The Maritime History of the Great Lakes
British Whig (Kingston, ON), 10 Jul 1902

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p.2 Will Close the Season - It is expected that the survey of the river St. Lawrence, being conducted by a party on the steamer Jessie Bain, will be completed, for this season at least, within the next week or ten days.


Craig's wharf: steamer Ocean from Montreal.

Richardsons' elevator: steambarge John Milne cleared for Washburn with grain.

The steambarge Kenirving of Smith's Falls, is in Davis' dry dock for repairs.

The steamyacht Niagara, from Clayton, was at Swift's wharf this morning en route up the bay with a fishing party.

The steamer Kingston which got in trouble at Charlotte, did not come here yesterday, but returned west after transferring her passengers to the steamer Toronto.

Swift's wharf: steamers Toronto down and up; Caspian from Charlotte; Corsican from Montreal tonight; Rideau Queen cleared for Toronto.

Travel on the Rideau steamers is not nearly up to last year's mark at this time. Capt. Noonan states, however, that the line is more than paying expenses, which others are not.

The steamer Niagara, returning from Belleville to Picton, went aground near Northport. The steamer Aberdeen, attempting to release her, also went aground. Both steamers, however, were successfully floated without receiving serious damage.

The steamer Kingston did not go aground at Charlotte as was at first reported. The river Genesee had overflowed, and the big steamer found great difficulty in getting out. Three tugs worked to bring her down broadside, but several lines were broken. In coming down the steamer smashed into a sailing yacht. The steamer Toronto did not go into Charlotte, but landed at the big pier.

The officers and crews of the R. & O. steamers report that the river over at Charlotte is in bad shape and shipping is about tied up. The large steamers can hardly make their docks, and when the steamers Toronto and Kingston go up the river to make their turn they practically dam the water. A dam of floating timber, trees, hay stacks, fence rails and other rubbish occurs quite frequently. All this is caused by the recent rains. The Toronto was not able to get up the river Tuesday.

Incidents Of The Day - The steamers Caspian and North King are doing good business on the Bay of Quinte and Rochester routes. The Caspian's machinery, which was not working well, is now in fine shape and good time is being made. The boats are finely fitted up and passengers are pleased with them.

p.6 Capt. Thomas Crawford Dead - A message received from Chicago announced the death on Wednesday afternoon, of Capt. Thomas Crawford, of Wolfe Island. Deceased had been latterly master of a tug at Chicago. For many years he sailed in these waters, his last command here being the schooner Grantham. Capt. Crawford was widely known and highly respected. He is survived by a wife and three children, living on the island.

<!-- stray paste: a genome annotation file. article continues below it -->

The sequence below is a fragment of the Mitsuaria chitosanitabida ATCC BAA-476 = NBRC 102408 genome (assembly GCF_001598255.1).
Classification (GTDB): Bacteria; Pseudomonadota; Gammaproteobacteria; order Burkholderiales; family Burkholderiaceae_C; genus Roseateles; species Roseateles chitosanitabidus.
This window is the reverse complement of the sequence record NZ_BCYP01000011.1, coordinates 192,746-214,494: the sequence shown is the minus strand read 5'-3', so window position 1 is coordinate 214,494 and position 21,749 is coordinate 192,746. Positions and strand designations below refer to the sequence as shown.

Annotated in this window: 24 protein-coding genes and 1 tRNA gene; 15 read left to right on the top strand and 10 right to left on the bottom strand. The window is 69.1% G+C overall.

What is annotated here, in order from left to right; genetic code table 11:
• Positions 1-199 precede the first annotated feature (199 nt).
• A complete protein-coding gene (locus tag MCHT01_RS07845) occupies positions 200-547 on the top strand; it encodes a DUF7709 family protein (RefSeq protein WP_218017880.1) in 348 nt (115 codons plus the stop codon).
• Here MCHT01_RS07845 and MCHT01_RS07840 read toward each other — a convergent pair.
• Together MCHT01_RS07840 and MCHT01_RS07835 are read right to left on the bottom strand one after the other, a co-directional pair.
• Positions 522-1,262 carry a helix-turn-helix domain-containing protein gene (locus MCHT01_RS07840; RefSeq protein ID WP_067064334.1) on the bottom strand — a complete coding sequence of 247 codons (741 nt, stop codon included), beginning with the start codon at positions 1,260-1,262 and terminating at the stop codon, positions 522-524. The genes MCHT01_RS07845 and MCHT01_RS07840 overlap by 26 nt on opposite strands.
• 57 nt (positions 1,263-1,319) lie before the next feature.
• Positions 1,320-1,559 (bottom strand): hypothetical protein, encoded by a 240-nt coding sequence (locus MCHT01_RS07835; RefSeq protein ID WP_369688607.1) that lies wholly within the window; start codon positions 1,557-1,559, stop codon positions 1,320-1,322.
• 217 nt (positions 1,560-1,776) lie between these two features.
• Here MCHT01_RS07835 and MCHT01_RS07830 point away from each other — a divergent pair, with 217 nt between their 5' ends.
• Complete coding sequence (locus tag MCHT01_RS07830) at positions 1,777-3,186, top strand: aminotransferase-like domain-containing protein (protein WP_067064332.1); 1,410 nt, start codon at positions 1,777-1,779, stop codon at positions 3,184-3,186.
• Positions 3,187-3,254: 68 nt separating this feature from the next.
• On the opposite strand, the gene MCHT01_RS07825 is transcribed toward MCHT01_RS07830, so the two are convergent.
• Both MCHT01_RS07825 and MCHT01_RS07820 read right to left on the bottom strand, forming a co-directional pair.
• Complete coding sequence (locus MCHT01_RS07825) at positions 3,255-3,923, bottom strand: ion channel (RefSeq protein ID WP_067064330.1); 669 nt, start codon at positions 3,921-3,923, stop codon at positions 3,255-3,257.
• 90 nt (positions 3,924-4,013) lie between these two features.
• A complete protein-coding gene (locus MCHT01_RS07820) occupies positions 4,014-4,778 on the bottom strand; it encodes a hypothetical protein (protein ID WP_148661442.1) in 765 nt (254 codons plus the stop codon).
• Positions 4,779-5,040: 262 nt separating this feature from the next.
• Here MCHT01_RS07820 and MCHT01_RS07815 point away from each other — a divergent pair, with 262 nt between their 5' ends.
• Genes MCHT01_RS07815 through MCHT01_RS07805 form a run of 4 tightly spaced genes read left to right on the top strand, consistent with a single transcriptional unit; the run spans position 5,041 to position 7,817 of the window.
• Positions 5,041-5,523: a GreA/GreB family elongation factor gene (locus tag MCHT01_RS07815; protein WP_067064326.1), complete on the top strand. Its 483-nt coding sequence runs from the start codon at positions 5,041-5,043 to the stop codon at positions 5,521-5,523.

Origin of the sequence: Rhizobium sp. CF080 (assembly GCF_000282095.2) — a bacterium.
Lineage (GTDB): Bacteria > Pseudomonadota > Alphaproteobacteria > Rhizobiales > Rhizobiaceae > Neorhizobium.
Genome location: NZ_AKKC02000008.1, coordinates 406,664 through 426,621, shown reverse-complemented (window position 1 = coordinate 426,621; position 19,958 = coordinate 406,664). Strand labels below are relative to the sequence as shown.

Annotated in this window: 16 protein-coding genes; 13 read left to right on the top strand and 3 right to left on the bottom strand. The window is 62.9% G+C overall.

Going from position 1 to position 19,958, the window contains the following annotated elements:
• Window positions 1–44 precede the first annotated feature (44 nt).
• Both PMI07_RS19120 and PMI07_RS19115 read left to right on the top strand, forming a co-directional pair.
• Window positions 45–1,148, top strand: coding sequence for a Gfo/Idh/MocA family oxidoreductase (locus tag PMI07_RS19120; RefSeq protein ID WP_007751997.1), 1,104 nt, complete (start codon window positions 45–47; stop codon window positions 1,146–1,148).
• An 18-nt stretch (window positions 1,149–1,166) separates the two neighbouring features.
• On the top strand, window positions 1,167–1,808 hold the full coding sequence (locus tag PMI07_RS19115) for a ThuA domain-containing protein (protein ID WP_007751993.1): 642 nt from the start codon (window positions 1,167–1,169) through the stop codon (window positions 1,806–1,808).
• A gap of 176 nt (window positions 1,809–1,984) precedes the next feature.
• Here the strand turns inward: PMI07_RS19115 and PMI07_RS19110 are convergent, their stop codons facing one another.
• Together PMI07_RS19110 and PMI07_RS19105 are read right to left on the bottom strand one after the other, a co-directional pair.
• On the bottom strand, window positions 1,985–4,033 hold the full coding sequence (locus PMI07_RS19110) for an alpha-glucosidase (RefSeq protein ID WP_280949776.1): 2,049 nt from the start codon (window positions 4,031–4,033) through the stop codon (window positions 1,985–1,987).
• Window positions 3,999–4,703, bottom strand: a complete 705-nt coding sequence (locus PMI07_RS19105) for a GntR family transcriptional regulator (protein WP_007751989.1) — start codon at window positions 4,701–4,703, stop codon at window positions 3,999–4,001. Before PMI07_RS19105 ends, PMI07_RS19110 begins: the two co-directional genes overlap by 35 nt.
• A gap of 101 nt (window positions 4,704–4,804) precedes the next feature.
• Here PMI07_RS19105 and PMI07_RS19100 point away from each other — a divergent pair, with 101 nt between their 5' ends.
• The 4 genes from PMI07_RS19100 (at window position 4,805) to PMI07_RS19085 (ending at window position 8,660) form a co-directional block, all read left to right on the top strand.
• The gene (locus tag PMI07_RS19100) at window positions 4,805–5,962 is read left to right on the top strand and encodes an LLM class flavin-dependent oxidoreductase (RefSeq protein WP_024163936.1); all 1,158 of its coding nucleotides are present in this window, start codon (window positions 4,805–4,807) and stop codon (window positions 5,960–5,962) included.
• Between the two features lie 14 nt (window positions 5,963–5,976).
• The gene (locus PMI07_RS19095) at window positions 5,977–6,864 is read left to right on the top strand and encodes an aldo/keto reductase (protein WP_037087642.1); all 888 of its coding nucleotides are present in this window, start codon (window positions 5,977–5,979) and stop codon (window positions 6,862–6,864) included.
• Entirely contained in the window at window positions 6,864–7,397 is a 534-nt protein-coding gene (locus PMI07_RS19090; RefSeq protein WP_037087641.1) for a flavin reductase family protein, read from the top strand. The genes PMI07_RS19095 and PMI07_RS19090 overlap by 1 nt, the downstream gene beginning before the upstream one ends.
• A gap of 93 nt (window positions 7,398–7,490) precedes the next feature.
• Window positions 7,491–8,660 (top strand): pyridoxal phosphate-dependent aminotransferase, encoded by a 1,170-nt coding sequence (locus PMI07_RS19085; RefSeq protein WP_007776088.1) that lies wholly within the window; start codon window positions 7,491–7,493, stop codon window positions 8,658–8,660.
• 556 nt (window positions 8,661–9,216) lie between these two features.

Struck The Purser - Joseph Denny, engineer of the steam yacht Thrya was fined $10 and costs at Clayton by justice of the peace Campbell for assaulting purser Vandewalker of the Thousand Island steamboat company's steamer Islander. Denny refused to pay his fare, and struck the purser in the face.

Returned From Midland - Capt. Thomas Donnelly has returned from Midland, where he spent four days holding a survey on the steamer Algonquin, and the schooner John Kilderhouse, as the result of a collision on Georgian Bay on July 2nd. Both vessels were badly injured. The repairs to the Algonquin will cost nearly $2,000 and the cost of the schooner's repairs will amount to about $3,500. The underwriters on the steamer will pay the cost of both mishaps. The schooner will be repaired at Detroit. Capt. Henry Hartgrove, formerly of Picton, owns the schooner Kilderhouse.

A Precedent Established - Judge McDougall, of the maritime court, has just given decision in the Hiawatha - Card collision case, holding that the damages shall be divided, as both vessels were to blame. Capt. Donnelly was an expert witness in this case, and his contention has been sustained by the judge. This is the first time in Canadian courts that a schooner has been held to contribute to the costs of the damages resulting from a collision between a steamer and a sailing vessel, and Capt. Donnelly states that this is the good result from having a maritime court in which to try navigation cases.

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10 Jul 1902
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  • Ontario, Canada
    Latitude: 44.22976 Longitude: -76.48098
Rick Neilson
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pd [more details]
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Public domain: Copyright has expired according to the applicable Canadian or American laws. No restrictions on use.
Maritime History of the Great Lakes
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British Whig (Kingston, ON), 10 Jul 1902